Also, as mentioned before, move your tree away from any heat sources you suspect may be negatively affecting its health. Keeping the area it is placed in at a cool temperature will help prevent the tree from losing too much moisture from excessively warm air as well.
Christmas Tree Pests/Insects
Sometimes, certain insects may remain dormant, hidden in trees until they are exposed to a warm source/environment. Virtually, none of these pests are harmful, but can be annoying to deal with, especially if you don’t want them in the home.
Here are a few bugs to keep in mind should you stumble upon them hanging around the trunk or branches of your tree:
- Bark beetles
- Spotted Lanternflies
- Praying Mantises
Christmas Tree Disposal and Recycling
While many counties and municipalities have Christmas tree pick-up services, there are several ways to reuse and recycle your Christmas tree in the new year. With these tips, you can make your Christmas tree last even longer.
When to Dispose of Your Christmas Tree
You don’t have to worry about taking down your tree right after Christmas. If you have been attentive in your Christmas tree care, then there is a high chance of your tree lasting into the first few weeks of January.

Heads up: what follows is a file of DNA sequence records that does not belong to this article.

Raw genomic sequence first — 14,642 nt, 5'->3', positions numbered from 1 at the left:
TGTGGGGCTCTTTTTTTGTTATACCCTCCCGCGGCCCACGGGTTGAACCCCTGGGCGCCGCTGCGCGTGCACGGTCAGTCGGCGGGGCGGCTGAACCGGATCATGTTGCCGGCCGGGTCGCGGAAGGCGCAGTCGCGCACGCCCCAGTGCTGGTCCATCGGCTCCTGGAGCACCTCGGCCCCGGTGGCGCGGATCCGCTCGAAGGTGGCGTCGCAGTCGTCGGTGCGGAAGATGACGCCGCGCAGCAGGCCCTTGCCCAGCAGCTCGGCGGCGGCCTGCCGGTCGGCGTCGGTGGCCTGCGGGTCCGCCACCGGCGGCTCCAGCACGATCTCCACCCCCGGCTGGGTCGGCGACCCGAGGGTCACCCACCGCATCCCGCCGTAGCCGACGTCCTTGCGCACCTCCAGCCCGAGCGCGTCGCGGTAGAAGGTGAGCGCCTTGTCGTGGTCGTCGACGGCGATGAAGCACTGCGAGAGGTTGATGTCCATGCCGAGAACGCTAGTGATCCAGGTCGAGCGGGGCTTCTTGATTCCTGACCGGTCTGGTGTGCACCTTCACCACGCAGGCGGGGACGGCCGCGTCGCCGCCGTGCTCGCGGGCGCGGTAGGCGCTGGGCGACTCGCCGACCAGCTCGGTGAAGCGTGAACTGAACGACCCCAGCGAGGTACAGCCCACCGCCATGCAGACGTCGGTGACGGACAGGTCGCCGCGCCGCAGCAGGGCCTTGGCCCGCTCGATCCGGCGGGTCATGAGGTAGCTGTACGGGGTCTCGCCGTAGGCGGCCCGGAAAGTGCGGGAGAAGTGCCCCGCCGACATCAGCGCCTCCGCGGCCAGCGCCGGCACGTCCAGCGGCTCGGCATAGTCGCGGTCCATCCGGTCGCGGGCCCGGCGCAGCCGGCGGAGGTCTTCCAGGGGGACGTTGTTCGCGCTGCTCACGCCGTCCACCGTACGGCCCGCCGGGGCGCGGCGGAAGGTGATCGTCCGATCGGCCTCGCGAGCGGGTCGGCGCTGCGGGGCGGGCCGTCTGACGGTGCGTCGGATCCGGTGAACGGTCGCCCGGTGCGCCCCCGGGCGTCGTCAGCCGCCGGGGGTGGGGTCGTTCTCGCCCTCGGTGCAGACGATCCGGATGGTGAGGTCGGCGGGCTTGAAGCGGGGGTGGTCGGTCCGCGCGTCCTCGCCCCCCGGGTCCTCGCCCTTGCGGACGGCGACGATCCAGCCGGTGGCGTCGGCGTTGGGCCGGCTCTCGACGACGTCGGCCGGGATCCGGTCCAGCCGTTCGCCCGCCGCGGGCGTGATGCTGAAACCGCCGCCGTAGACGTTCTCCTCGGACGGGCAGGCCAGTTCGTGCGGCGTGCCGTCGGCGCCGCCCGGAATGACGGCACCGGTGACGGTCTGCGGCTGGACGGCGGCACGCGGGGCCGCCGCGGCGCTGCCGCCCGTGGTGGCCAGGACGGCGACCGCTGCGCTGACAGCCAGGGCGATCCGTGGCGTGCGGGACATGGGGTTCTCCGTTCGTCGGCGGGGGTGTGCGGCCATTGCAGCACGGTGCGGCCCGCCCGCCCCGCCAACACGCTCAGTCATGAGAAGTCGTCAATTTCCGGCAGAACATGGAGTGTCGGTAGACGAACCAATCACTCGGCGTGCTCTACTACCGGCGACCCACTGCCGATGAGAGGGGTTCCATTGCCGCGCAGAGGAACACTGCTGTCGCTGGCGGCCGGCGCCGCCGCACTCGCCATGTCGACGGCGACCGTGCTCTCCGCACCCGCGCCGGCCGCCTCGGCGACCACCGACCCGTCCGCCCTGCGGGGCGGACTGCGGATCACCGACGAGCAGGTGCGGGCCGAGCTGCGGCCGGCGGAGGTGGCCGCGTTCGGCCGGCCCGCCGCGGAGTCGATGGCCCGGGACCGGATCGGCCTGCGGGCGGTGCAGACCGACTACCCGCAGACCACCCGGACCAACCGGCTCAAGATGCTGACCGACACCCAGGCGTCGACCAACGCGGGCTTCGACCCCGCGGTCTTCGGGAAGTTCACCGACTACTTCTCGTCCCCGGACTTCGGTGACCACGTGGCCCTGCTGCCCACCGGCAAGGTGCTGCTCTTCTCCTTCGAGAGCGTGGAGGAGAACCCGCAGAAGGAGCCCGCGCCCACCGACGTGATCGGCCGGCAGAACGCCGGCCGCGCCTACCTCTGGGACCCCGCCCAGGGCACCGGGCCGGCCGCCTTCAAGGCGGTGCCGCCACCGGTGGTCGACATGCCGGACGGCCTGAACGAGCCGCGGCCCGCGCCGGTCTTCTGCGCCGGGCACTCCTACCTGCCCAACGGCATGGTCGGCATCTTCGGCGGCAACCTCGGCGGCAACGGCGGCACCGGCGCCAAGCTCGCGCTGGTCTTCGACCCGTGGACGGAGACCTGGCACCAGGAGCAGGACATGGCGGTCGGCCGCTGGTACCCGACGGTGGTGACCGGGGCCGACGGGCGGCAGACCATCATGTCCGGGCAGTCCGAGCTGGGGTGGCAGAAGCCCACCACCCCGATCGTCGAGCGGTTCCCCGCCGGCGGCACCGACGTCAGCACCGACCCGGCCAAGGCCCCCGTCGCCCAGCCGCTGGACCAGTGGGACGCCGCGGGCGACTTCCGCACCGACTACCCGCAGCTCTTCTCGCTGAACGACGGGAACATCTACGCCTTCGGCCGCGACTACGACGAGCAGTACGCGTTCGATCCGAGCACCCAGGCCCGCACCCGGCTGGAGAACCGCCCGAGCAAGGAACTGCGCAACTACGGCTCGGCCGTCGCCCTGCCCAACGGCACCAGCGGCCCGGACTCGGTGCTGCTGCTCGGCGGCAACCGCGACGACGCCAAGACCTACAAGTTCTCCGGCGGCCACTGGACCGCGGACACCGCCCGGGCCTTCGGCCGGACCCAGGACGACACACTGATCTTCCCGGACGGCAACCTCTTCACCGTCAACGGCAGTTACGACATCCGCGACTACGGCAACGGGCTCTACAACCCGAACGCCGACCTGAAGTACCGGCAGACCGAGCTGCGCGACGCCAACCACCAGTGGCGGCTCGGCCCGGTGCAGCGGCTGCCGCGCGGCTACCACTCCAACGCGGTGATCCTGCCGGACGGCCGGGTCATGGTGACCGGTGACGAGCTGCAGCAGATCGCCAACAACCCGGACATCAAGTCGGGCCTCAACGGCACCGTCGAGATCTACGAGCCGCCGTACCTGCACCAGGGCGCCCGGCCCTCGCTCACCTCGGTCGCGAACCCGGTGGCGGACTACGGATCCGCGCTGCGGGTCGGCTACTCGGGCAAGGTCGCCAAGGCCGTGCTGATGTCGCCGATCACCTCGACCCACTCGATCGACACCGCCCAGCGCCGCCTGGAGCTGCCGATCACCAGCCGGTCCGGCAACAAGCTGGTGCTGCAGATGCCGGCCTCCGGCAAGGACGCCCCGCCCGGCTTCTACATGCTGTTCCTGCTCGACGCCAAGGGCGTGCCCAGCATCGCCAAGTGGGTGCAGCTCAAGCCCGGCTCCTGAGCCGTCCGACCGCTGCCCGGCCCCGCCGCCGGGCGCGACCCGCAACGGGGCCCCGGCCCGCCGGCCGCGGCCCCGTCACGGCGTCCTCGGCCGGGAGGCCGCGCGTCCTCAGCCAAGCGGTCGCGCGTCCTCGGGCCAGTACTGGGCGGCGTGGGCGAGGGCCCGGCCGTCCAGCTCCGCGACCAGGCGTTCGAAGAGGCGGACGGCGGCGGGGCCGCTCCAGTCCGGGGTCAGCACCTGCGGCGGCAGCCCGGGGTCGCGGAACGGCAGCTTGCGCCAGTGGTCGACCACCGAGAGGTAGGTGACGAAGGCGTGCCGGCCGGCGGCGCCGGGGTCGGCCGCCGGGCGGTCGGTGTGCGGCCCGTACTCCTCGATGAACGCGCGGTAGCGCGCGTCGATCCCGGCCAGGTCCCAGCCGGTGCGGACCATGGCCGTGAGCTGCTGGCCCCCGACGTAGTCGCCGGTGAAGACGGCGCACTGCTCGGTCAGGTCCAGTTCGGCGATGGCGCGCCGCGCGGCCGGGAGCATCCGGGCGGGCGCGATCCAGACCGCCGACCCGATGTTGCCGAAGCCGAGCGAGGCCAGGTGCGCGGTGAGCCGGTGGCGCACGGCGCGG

Drooping branches and needles that have become brittle and are shedding at a faster rate than normal despite your attentive watering are all indicators of the tree being ready to be taken.
Shelter For Backyard Wildlife
Give winter birds, chipmunks, and other backyard creatures a little extra shelter from the cold this winter by taking your Christmas tree outside once you’re done with it. You can lean it up against a fence or another tree, or lay it on its side to provide a home for rabbits and other animals.
Just make sure to place it away from your house to prevent any animals from trying to join you in your heated home.
Turn Your Tree Into Mulch
If you have a garden, you can use your Christmas tree to keep the roots of your perennials warm over the cold months. There are two ways to utilize branches as mulch, and neither requires a wood chipper or shredder.
To protect perennials, you can simply clip a few small branches from the tree and lay them on top of the soil around your plants. This will keep the roots warm all winter long.
You can use pine needles to help protect your plants and keep moisture in your soil. Simply cut a branch off and shake or wipe the needles off. If they don’t fall off easily, give your tree another day outside without water.
Now that you know how to make a Christmas tree last, are you ready to buy? Explore our wide selection of artificial, fresh-cut, and living Christmas trees at Stauffers today!
This blog was originally published on November 21, 2019. It was updated December 14, 2023.